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The Baptism of Christ 20 January 2019


Revd Caroline Vogt

Heavenly Father, may your Word be our rule, your Spirit our teacher and your glory our chief concern. AMEN.

I wonder have you ever experienced a ‘thin place?’ A thin place is one where the veil between heaven and earth is almost invisible. It is that time when things become clear, even if just for a fleeting moment; it is a place where people experience God’s presence very close to them. Thin places can’t be sought out. In my experience, they tend to catch you unaware. 

But there are places which seem ‘thin’ all the time like Iona and Taize. Last year I was fortunate enough to go to the Holy Land and, surprisingly, it was often the places I expected to be moving that weren’t. And yet standing in places like the source of the River Jordan was an amazingly meaningful experience.

One of the places I mentioned earlier was Taize, an ecumenical monastic community in the Burgundy region of France. It welcomes people to enjoy a week stepping back from the rush of life and reconnecting to the well-spring of life. Within the community there is a small forest, in which people are asked to keep silence, so that everyone may enjoy the benefits of tranquillity. For me, and I think for many, Taize has offered many experiences of God drawing near.But you don’t have to go away to experience a thin place. Lovely as it is to travel to another part of the world or country, we can and do experience thin places in ordinary and everyday situations. 

Epiphany is a season when we focus on thin places. Epiphany means to reveal - and it is the time when we hear stories of people recognising that Jesus was not ‘merely’ a human baby but was in fact God here on earth. These stories of revelation illuminate times where heaven touches earth. 

Actually, today when we remember the Baptism of Christ, it seems as though the barrier between heaven and earth disappears altogether. The Baptism is one of only a handful of ‘thin place’ stories in the Bible. The most striking moment is when the sky opens and the Spirit of God descends as a dove, and the voice of God says “You are my Son, the Beloved; with you I am well pleased.” Not only are heaven and earth meeting in this place, but God the Trinity is revealed to us in full. How rare it is to have all three members of the Trinity so explicitly present in one Bible story- God the Father speaks, God the Holy Spirit descends from the heavens just as God the Son ascends from the depths of the water.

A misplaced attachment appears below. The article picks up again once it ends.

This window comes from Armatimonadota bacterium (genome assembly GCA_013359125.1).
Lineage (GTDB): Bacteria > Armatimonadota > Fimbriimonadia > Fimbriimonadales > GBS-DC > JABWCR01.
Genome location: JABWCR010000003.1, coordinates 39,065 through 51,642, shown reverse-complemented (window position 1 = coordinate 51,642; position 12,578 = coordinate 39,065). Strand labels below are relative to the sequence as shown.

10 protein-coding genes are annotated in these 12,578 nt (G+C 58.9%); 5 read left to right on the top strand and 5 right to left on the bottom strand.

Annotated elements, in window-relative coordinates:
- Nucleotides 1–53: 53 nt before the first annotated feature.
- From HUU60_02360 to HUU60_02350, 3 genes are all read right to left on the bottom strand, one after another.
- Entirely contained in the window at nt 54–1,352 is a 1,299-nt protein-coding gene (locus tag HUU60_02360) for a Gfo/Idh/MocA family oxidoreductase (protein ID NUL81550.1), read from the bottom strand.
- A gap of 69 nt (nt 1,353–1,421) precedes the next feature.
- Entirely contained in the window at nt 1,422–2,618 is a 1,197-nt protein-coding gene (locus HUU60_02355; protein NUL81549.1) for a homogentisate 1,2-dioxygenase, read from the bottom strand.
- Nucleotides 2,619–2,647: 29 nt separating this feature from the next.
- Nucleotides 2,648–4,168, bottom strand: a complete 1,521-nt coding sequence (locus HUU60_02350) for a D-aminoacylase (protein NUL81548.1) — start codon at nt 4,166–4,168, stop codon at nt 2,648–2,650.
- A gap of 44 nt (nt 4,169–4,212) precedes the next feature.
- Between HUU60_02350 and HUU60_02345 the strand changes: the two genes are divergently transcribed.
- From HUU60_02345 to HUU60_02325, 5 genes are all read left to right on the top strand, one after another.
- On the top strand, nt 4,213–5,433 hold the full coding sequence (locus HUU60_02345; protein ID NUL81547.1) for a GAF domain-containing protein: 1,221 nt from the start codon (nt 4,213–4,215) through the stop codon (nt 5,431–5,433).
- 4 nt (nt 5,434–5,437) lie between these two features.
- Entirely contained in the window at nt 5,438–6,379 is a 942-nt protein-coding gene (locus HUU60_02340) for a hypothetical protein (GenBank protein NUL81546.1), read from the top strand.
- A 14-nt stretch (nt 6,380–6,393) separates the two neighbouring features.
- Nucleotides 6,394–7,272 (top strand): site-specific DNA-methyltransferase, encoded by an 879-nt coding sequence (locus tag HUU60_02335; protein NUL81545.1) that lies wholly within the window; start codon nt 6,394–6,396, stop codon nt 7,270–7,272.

When he is baptized, Jesus is not just Jesus, the carpenter's son from Galilee but also Jesus, God’s son, sent to earth to dwell among us. Theologians across the centuries have tied themselves up in knots trying to explain, to rationalise, how Jesus could be both God and man all that the same time. Churches divided over this issue; people were declared heretics; the creed we say each week was formulated to address this very point among others. But when we listen to this story, it seems to me that we don’t need to make it complicated. Jesus brings together the earthly and the heavenly.  We don’t know how; I’m not even sure we need to know how.

On Wednesday, we celebrated the life of our dear friend Revd Bob Vogt. He had taken great care to put together his funeral service and the three readings he chose spoke volumes about his understanding and experience of God. One of the readings addresses this last point. It said, “At the end of a long lecture in 1979, Philip Toynbee said: “God is not to be analysed. Love is beyond dispute: after so many inadequate words, the Christian’s last word is simply YES. Yes, to love of God and men and women through Jesus, in this place and in this time.”

Jesus’ ministry among us begins with this yes. He is our prime example of all that full humanity can offer. At his baptism and throughout his life he continues to show us thin places, places where the presence of God can be found and felt. It is perhaps at the fulfilment of his earthly life - at his death on the Cross- when we most clearly witness Jesus breaking the biggest barrier between people and God. He overcomes sin and death to bring us once more into God’s presence.

And each week as we remember his offering of himself made once for all, through the elements of bread and wine, we can be brought into a thin place. Here in this Church, here on this table, heaven and earth meet and we are drawn into communion with God and with each other.

In this season of Epiphany, I hope that we are each able to recognise anew the gracious work of the Holy Trinity in our lives. May we open our hearts afresh to Christ who wants to draw us ever nearer to God. May we seek the inspiration of the Holy Spirit to guide us day by day. And may we hear the voice of the Father as He claims us as His own - I have called you by name, you are mine.

AMEN.

 

Revd Caroline Risdon, 01/02/2019
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